Robert Carbery's father, and his uncle Andrew Carbery, of Shamrock Lodge, Dungarvan, were among the first Catholics appointed to the office of Justice of the Peace after Catholic Emancipation. They were the chief instruments in introducing the Christian Brothers into Youghal and Dungarvan.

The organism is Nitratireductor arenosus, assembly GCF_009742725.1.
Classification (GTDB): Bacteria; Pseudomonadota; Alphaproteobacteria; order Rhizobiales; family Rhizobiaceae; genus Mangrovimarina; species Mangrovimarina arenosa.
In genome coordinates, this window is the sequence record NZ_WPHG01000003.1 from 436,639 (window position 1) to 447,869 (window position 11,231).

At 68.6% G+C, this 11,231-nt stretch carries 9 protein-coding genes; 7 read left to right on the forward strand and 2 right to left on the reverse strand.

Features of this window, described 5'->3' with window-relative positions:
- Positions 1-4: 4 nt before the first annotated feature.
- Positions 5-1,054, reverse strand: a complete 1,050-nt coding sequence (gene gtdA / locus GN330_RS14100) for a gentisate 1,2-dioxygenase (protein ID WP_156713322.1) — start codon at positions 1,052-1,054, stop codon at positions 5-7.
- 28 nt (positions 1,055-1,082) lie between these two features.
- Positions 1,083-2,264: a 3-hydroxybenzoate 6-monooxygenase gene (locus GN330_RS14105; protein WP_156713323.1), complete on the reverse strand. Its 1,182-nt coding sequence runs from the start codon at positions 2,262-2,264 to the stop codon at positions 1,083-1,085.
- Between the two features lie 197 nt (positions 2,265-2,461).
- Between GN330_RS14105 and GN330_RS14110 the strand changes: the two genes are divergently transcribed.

I have sought in vain for some particulars concerning Robert Carbery's childhood. The Right Rev Monsignor Keller, the beloved pastor of Youghal, conjectures that young Carbery attended a school established there about that time by a zealous curate, the Rev John Russell, afterwards Dr Keller's predecessor as Dean of Cloyne. († Mr. Joseph Carbery, of Beila Vista, Queenstown, tells me that his brother's first schoolmaster was a : Dr. Edwards.) The little boy from Green Park was not old enough to be a pupil of the classical school conducted at Youghal by the father of the late Father Alfred Murphy SJ, who told Dr Keller'that he was born at Youghal but that his family removed to Cork so soon after that he did not remember the event. The home of Robert Carbery's childhood is now the Green Park Hotel, which transformation implies that it must have been a spacious family mansion. No doubt the boy felt very homesick for it when he was sent to Clongowes in 1844. He went through all the classes there till the summer of 1848. During all his time the Rector of the College was the holy and genial Father Robert Haly, well known as a missioner in almost every parish of Ireland twenty or thirty years ago his work, indeed, was over then, but well remembered; and, as Young of the “Night Thoughts” said of himself, “he has been so long remembered that he is now almost forgotten”. How many are there who can still recall the pleasant old man with the snow-white head stooped down, so venerable looking that in the country parishes the people would say of him, when he and Father Fortescue and Father Ronan were giving a mission, “I want to get to confession to the ould bishop”.